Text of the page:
§ LORD SHAWCROSS
My Lords, I hope it may not be improper if I seek to detain your Lordships for a few minutes 94 longer on the consideration of this Order. If the Lord Privy Seal tells me that I am in any way in breach of the Addison Rules, I will immediately bow to his better judgment, although I am assured that I am not in breach of the Rules. But I must at the outset disclose a clear and obvious interest in the subject matter of this Order in this respect: a month or two ago I was nominated by the Independent Television Authority to be—and in fact I am now—the chairman of one of the largest of the contracting companies. Your Lordships must discount what I say about this Order to what ever extent you may think right because of that affiliation of mine. Perhaps I may he permitted to add, since we are dealing with the profits of the television companies, that my own financial interest is one which in no way depends upon the profits that the companies make. I have no interest in the equity of these companies. and at the moment I am inclined to think that this perhaps is a fortunate fact.
At my age I should have known better, but I confess that when I was invited to take the appointment as chairman of one of these Independent Television companies, I was quite starry-eyed about the possibilities of increasing the popularity and the quality of the Independent Television programmes. I was convinced, too, that competition from the independent companies was one of the factors which would continue to ensure high quality on the part of the B.B.C. I must admit that at that time I shared the illusion which the noble Lord the Lord Privy Seal appears still to have, that there would be no lack of money with which to improve the qualities of programmes. But, my Lords, this was not so. I had not been in the job many days before I found that the real problem was not how to spend more money on improving the quality of programmes, but how to make both ends meet, and ensure that there was remaining some reasonable remuneration for the capital which had been invested in the business.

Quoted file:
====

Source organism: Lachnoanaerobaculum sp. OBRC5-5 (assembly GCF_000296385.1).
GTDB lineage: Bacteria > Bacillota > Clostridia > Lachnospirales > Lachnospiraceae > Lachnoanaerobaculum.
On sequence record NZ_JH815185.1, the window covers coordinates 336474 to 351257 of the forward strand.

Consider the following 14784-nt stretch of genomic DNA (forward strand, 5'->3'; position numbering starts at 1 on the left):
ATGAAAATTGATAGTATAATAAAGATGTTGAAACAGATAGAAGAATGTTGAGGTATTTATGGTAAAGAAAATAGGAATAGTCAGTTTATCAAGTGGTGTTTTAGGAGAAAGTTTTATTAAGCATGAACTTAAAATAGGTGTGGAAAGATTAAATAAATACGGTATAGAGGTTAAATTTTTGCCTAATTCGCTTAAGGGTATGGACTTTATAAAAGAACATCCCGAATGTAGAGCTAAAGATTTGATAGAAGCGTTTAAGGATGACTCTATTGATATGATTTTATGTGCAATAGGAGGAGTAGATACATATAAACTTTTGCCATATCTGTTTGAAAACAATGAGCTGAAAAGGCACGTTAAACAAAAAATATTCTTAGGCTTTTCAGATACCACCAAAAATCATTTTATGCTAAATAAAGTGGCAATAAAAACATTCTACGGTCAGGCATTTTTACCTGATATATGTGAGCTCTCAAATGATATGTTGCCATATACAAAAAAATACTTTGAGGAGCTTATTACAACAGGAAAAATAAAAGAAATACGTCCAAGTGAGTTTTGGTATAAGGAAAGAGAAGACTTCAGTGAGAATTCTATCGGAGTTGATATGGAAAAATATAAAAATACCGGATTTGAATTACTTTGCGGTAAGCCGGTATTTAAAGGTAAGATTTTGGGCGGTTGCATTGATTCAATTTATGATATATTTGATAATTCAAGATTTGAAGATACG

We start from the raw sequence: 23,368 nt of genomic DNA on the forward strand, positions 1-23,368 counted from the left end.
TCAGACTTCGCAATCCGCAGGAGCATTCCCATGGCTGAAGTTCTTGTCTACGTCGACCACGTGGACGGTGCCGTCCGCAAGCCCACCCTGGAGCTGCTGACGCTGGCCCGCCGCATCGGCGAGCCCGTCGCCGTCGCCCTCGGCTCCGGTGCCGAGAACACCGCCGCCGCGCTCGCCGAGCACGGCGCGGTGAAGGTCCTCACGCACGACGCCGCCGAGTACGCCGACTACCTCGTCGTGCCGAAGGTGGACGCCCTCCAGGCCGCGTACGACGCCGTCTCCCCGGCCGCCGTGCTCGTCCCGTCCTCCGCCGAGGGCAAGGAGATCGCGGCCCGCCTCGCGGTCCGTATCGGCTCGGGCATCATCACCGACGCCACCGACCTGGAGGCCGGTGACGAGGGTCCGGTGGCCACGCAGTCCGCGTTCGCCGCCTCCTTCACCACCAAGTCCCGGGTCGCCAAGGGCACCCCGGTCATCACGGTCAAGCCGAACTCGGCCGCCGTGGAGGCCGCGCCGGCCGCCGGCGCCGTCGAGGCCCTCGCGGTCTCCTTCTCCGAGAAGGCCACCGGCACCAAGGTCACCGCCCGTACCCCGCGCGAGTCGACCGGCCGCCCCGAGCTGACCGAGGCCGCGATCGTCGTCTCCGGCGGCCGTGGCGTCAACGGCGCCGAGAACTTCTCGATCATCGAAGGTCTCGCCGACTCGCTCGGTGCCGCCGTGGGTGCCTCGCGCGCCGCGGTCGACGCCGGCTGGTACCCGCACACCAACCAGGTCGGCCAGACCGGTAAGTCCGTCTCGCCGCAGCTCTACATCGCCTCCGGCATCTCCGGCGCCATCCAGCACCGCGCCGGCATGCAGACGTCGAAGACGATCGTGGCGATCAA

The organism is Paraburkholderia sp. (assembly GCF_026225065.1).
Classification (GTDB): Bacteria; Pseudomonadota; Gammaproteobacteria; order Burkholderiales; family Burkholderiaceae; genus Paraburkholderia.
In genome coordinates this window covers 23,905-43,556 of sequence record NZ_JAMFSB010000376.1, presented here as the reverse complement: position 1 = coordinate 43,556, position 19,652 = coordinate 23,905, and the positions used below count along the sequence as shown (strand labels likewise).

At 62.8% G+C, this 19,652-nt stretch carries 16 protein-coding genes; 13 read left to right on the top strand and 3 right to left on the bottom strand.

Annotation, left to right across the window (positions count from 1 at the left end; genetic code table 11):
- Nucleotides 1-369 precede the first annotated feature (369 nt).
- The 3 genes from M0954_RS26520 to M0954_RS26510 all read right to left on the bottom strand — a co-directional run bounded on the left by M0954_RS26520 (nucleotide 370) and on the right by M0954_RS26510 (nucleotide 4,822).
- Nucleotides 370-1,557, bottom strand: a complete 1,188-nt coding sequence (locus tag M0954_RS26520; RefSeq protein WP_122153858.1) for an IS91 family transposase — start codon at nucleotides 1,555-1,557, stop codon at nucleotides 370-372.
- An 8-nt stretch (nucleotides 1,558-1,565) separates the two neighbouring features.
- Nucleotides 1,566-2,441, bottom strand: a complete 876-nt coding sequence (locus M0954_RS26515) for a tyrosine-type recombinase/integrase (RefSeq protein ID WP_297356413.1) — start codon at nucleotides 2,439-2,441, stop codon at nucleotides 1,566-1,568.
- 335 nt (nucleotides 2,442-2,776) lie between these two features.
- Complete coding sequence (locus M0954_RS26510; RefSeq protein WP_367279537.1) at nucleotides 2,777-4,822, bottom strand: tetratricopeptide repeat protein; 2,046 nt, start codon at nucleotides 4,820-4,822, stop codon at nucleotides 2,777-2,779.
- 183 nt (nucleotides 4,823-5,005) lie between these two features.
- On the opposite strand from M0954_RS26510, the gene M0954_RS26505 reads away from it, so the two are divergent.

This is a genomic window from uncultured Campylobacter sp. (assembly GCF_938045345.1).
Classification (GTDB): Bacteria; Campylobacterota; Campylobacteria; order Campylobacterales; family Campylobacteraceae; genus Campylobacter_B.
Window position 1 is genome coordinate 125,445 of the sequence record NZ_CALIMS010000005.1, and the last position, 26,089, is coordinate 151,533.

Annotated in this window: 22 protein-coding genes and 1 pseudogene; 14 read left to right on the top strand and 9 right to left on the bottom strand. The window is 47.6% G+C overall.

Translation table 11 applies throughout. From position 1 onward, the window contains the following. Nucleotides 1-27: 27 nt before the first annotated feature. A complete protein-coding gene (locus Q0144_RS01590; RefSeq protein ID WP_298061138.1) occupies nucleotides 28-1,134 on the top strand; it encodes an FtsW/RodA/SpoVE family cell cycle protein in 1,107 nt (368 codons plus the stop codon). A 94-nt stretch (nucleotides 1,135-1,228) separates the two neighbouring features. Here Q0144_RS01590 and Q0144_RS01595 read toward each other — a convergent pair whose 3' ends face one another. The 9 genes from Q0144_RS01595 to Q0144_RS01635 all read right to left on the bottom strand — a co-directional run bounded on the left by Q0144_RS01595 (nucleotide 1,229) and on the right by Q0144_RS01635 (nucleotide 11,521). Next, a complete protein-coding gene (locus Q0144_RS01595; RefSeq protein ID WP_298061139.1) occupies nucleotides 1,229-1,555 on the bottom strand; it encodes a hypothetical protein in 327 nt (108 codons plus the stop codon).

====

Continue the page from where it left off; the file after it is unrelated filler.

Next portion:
This increase in the levy is bound to have grave repercussions on the economic viability of the independent television companies, and I think consequently upon the public interest. Some of your Lordships may have a different view, but my own view is that the success of these companies is a public interest. Of course 95 this levy—and I am not blaming the present Government for this at all; it was not their fault—is wrong in principle. I do not mean simply because it is a discriminatory levy on television advertising, but because it is charged on gross revenue, regardless of the cost of earning that revenue. If it is justifiable at all—I repeat, if it is justifiable—it should come as other rentals come: and the noble Lord the Lord Privy Seal saw fit to describe this as a rental, although it is a very curious form of rental capable of fluctuating up and down at the whim of the Government of the day. If this is a rental, if this is a justifiable charge, by whatever name one chooses to give it, upon the revenue of the television companies, it should come after charging the costs of earning that revenue; in other words, upon the profit before tax. It was suggested in another place that to charge it in that way could not be done because of the risk of evasion. That is not so. The risk of evasion is no greater than such risk as may exist in the case of corporation tax, profits tax, ordinary income tax, all of which are taxes on revenue, after allowing for the costs of earning that revenue. In this case, with the Independent Television Authority acting as a constant and strict invigilator, the risk of evasion is indeed so much the less.